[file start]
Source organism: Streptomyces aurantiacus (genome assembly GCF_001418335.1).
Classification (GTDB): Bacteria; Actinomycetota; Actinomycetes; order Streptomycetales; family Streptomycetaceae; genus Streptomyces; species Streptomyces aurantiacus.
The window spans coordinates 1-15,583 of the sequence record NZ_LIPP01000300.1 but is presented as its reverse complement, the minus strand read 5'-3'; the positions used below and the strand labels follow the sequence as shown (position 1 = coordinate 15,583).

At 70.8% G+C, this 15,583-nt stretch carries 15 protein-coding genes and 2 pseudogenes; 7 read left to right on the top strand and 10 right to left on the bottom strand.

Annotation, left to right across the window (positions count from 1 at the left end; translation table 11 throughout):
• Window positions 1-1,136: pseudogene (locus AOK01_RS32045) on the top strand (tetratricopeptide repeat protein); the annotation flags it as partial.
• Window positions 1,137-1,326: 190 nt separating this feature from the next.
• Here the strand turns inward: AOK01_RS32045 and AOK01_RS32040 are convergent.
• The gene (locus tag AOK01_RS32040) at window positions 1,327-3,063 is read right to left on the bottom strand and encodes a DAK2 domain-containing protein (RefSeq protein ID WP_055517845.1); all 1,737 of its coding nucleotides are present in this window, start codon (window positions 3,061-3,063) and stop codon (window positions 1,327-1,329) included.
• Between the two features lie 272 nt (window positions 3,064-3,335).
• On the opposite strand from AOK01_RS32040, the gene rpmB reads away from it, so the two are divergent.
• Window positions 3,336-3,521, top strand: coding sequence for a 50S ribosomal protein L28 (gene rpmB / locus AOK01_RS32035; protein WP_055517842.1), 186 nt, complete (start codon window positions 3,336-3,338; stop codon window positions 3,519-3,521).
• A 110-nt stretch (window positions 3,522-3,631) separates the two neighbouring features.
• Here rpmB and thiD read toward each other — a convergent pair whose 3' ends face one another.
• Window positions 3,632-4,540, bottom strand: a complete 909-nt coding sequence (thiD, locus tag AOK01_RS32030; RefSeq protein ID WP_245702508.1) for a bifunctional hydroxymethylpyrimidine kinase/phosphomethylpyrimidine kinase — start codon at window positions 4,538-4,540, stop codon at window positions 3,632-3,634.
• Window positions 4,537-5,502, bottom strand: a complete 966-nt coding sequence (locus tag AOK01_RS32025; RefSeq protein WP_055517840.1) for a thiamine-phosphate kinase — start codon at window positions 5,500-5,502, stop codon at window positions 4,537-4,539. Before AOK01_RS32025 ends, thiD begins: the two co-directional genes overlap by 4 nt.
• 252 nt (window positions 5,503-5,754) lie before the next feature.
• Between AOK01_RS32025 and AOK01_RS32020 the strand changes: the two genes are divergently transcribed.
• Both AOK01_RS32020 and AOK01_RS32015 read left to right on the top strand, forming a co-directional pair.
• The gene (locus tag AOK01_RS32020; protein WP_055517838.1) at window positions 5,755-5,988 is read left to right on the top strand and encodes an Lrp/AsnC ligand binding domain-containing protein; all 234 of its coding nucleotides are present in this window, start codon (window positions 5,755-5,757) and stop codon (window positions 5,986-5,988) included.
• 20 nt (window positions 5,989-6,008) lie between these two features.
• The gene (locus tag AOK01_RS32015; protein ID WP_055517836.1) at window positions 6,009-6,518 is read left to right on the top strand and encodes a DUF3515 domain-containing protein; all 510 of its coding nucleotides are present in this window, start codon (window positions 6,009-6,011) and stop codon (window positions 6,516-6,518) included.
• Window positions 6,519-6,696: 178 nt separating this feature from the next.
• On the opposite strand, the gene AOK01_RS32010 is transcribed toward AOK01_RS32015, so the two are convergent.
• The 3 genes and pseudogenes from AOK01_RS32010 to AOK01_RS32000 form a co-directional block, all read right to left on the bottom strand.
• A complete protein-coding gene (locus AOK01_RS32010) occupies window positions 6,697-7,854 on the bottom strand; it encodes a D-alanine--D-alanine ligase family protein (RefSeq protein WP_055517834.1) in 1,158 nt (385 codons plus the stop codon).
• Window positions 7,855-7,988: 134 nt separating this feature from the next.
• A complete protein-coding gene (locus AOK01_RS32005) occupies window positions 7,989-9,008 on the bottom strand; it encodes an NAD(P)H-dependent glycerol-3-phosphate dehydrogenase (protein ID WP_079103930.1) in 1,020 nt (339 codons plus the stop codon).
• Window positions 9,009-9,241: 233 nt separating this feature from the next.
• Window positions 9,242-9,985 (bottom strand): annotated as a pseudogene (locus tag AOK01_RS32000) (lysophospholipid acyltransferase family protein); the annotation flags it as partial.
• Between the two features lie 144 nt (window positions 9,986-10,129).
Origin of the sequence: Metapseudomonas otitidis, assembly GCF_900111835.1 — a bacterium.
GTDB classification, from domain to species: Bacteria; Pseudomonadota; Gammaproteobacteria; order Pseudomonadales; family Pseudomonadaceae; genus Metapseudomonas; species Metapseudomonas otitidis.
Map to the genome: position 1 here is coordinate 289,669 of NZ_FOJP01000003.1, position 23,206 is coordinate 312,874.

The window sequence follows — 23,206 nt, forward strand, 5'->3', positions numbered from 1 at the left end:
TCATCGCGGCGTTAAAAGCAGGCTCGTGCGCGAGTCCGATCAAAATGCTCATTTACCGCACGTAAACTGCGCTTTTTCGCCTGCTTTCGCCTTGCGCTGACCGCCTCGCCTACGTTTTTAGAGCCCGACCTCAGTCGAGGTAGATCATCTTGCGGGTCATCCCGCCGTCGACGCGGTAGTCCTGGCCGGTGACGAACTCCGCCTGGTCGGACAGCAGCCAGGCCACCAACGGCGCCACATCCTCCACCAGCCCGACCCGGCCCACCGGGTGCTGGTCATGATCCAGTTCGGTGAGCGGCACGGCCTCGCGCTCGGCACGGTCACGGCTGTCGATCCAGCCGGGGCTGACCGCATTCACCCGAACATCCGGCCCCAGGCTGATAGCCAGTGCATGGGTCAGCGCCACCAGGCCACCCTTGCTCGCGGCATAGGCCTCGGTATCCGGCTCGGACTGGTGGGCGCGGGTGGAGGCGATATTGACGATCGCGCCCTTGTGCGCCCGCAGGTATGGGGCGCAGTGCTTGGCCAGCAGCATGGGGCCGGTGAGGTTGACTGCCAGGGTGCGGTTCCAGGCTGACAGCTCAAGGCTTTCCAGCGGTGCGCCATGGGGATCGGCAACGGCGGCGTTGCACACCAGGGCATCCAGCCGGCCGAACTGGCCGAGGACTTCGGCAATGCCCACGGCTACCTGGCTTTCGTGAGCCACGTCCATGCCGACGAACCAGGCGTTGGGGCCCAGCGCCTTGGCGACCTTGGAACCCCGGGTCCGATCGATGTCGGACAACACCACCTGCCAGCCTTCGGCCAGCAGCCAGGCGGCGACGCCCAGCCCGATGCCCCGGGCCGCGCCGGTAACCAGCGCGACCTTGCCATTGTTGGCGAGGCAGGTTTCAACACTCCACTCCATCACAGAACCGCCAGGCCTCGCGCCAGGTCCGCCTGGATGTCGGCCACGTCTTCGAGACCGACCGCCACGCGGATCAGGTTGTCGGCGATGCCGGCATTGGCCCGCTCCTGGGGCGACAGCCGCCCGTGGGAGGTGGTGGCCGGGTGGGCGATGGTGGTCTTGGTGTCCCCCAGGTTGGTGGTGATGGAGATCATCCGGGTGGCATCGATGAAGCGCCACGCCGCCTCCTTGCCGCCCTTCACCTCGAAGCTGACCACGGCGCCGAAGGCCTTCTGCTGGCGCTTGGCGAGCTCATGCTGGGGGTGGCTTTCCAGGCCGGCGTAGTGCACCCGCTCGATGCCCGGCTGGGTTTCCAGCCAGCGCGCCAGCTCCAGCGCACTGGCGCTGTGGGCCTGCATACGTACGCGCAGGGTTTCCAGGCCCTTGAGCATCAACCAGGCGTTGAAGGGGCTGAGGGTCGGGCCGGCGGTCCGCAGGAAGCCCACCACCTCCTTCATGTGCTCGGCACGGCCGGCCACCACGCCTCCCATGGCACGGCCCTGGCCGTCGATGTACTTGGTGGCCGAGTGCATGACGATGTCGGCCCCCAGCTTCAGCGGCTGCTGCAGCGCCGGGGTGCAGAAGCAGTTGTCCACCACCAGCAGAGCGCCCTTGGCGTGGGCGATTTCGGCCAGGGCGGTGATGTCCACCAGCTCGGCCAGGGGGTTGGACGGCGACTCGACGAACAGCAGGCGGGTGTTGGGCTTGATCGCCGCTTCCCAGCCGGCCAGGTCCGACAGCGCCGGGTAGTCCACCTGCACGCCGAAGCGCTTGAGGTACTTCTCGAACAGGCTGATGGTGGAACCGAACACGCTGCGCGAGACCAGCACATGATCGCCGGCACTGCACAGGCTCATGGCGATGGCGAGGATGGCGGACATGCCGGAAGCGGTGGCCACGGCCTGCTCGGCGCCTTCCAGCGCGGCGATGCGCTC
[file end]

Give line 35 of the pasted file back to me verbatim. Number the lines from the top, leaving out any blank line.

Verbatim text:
The window sequence follows — 23,206 nt, forward strand, 5'->3', positions numbered from 1 at the left end: